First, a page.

The lesson I drew from Radio Four’s programme was more about the angst going on inside the BBC. It is clear middle-class programme-makers are desperate to prove they are ‘in tune’
To his credit, the barrister acknowledged that changing his language to suit the circumstances was necessary, rather than an imposition.
He said: ‘My overall ambition was to make sure I was in a position to represent young black men and I was willing to make a sacrifice in order to get there. I was willing to speak in a particular way. I was willing to dress a particular way.’
I’ve made such adjustments all my life. I’ve endeavoured to be the voice of the community that I represented both on Sheffield City Council and in Parliament. But I haven’t lost my accent and I’ve done everything possible not to lose my roots.
Admittedly, I’m not from an ethnic minority but I am from a deprived background. Yet I don’t feel a victim and don’t consider that I’ve ever ‘code-switched’.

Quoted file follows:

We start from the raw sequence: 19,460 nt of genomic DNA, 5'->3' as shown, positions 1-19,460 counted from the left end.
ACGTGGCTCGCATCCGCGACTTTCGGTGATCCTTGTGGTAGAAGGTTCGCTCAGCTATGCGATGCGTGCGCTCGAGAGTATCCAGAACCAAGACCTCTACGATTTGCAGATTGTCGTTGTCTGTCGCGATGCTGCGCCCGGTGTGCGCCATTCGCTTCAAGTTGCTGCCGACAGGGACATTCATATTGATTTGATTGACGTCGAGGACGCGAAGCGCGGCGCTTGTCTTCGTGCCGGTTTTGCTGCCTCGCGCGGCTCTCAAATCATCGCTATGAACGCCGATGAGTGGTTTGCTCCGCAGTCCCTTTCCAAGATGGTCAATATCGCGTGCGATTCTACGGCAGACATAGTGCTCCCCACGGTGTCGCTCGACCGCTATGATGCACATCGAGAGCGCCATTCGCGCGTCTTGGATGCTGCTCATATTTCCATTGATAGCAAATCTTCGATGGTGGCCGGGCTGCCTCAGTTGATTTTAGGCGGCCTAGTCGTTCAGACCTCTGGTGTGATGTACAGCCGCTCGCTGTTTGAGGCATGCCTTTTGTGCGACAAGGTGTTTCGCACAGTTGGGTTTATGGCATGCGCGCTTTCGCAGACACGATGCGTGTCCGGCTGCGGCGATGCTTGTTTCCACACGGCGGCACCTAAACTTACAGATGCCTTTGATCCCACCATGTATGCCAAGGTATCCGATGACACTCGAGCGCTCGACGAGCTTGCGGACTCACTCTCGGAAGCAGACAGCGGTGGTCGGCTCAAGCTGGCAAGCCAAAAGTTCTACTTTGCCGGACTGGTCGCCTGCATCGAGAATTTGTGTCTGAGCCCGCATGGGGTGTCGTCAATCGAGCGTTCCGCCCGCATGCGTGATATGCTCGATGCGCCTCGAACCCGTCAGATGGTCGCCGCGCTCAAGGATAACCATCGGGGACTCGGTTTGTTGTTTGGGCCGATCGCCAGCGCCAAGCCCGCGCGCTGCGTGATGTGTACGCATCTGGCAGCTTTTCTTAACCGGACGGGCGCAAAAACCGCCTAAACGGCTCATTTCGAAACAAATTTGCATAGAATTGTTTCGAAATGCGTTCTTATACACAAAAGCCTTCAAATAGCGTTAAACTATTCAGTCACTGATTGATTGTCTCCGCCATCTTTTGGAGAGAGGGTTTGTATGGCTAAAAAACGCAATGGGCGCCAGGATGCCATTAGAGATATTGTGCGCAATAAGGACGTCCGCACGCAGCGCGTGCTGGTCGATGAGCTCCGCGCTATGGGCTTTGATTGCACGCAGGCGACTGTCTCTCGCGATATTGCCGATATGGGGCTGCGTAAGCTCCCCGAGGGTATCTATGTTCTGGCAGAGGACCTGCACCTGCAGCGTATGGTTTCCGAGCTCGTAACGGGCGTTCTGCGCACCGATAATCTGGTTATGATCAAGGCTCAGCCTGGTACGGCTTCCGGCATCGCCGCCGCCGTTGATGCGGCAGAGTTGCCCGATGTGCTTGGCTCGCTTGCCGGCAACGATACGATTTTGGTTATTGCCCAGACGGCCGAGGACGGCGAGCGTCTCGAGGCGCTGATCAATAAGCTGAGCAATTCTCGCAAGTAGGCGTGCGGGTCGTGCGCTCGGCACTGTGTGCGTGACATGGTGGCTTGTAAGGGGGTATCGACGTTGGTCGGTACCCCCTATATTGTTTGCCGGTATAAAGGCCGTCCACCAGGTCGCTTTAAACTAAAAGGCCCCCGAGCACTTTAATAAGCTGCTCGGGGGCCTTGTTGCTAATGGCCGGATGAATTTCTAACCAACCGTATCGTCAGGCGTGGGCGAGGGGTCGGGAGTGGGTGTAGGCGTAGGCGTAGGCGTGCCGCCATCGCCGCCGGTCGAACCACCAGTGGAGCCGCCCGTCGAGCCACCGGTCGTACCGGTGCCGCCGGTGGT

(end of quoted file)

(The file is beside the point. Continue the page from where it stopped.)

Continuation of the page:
What I have done, though, is to ensure that I presented the best possible advocacy, professionalism and clear communication. I understood from my early days that patronising the people I grew up with was never going to work. They always wanted me to look smart, to be confident and to be true to myself.
The lesson I drew from Radio Four’s programme was more about the angst going on inside the BBC. It is clear middle-class programme-makers are desperate to prove they are ‘in tune’.
The consequence is very simple. They are ignoring the working class – such as the people who I very rarely hear on radio or television: those from Yorkshire, the people I grew up with.
It just might, just might, occur to those running the BBC that the most recent statistics about the different socio-economic groups who tune into the Corporation’s radio and television programmes, show an unequivocal bias in terms of the middle class.
Programmes such as Code-Switching will only antagonise many and make social cohesion more difficult.